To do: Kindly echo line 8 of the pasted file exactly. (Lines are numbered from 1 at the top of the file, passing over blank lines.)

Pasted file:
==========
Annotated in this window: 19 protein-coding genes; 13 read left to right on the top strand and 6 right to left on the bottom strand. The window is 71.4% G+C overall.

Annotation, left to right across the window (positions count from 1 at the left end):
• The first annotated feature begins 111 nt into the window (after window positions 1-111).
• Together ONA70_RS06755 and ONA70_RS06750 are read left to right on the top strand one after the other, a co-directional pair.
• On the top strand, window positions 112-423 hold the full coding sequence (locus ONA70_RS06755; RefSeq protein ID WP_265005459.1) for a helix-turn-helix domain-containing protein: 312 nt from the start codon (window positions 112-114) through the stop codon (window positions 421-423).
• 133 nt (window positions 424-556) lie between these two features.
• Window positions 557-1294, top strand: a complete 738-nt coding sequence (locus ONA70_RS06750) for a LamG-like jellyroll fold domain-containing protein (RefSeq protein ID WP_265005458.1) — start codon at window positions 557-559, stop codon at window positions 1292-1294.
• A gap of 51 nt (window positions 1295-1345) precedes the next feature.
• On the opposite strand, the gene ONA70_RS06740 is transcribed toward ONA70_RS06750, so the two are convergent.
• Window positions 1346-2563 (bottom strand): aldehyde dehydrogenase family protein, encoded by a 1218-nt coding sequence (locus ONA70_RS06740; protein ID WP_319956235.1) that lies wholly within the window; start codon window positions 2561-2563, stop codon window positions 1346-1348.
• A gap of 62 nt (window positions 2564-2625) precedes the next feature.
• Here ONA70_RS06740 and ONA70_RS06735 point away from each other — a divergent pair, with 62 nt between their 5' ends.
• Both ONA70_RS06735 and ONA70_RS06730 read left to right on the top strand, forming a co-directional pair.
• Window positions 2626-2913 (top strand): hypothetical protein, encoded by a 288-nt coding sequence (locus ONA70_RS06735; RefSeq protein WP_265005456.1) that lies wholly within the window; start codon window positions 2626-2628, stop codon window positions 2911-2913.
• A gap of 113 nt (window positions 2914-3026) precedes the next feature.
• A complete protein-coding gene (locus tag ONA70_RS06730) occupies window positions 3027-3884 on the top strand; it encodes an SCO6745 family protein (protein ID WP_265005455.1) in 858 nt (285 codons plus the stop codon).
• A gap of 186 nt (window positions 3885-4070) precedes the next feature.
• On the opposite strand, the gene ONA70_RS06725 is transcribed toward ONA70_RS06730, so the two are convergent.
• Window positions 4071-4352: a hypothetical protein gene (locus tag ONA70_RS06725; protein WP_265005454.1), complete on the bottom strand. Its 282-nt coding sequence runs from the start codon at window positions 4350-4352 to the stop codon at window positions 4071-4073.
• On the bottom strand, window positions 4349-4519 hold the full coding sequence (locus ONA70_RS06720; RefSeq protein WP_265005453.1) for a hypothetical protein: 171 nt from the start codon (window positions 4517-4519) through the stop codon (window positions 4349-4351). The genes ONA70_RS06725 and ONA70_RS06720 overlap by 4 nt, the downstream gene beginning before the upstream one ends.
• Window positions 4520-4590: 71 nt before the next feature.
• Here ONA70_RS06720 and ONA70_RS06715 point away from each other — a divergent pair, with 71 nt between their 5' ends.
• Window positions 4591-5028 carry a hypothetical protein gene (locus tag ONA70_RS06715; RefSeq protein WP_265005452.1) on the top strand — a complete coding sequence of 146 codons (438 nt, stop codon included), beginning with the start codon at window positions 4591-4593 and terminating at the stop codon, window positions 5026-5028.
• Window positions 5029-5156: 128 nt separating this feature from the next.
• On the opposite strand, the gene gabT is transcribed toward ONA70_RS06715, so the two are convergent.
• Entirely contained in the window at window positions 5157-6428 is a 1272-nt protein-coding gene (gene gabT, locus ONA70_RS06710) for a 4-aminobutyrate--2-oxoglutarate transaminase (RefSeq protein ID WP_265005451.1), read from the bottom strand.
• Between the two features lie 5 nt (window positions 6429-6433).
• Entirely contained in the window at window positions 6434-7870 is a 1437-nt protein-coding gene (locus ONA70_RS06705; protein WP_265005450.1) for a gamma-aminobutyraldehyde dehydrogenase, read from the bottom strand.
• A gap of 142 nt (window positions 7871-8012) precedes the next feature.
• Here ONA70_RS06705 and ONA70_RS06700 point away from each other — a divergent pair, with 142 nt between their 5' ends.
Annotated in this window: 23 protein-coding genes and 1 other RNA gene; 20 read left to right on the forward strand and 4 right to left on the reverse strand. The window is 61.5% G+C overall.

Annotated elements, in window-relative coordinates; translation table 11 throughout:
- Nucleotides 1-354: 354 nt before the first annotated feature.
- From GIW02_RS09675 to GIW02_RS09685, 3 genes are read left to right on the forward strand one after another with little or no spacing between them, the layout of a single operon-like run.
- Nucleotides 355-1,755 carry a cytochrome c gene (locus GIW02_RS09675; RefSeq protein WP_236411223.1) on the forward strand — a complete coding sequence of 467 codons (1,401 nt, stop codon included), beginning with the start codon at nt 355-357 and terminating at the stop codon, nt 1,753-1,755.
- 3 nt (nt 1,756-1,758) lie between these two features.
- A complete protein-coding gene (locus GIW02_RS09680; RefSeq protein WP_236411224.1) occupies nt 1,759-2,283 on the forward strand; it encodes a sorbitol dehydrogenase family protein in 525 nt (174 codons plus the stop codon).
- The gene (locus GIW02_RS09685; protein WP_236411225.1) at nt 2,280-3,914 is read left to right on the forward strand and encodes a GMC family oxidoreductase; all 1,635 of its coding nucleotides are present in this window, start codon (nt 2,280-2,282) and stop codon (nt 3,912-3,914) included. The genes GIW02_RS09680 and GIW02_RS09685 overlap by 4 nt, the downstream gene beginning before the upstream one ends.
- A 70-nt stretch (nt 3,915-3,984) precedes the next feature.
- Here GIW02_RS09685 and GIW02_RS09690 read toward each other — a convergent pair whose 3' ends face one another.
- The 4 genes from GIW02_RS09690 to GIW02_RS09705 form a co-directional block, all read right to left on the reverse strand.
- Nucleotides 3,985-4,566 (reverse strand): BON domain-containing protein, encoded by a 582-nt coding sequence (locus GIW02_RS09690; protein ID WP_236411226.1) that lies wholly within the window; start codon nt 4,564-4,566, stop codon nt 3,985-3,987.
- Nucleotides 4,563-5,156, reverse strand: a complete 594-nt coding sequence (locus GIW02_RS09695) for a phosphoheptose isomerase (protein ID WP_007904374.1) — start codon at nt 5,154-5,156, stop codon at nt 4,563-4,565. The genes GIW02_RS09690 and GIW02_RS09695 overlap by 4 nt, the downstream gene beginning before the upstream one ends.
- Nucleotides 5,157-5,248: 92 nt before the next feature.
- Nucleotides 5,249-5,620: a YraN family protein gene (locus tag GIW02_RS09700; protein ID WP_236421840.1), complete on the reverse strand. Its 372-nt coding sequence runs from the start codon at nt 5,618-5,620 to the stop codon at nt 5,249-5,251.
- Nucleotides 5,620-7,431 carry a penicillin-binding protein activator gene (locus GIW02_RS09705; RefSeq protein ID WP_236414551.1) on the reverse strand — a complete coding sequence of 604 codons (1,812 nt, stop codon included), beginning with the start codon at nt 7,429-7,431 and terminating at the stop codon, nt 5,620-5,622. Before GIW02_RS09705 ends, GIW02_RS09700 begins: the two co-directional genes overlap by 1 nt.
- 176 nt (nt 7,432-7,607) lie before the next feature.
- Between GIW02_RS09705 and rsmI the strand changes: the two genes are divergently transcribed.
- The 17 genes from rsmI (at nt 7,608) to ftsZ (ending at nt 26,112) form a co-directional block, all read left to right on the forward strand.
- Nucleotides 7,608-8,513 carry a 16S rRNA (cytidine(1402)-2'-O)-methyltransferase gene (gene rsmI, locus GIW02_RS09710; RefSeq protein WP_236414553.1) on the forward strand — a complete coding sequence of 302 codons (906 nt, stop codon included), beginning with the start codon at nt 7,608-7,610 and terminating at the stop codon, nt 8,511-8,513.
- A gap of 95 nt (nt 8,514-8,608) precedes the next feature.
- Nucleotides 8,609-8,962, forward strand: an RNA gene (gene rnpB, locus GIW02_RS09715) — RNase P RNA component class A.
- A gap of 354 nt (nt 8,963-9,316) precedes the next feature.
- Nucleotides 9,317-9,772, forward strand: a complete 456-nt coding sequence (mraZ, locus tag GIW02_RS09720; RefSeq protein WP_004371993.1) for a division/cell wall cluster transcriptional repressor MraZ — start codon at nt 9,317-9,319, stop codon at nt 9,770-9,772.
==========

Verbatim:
• A gap of 51 nt (window positions 1295-1345) precedes the next feature.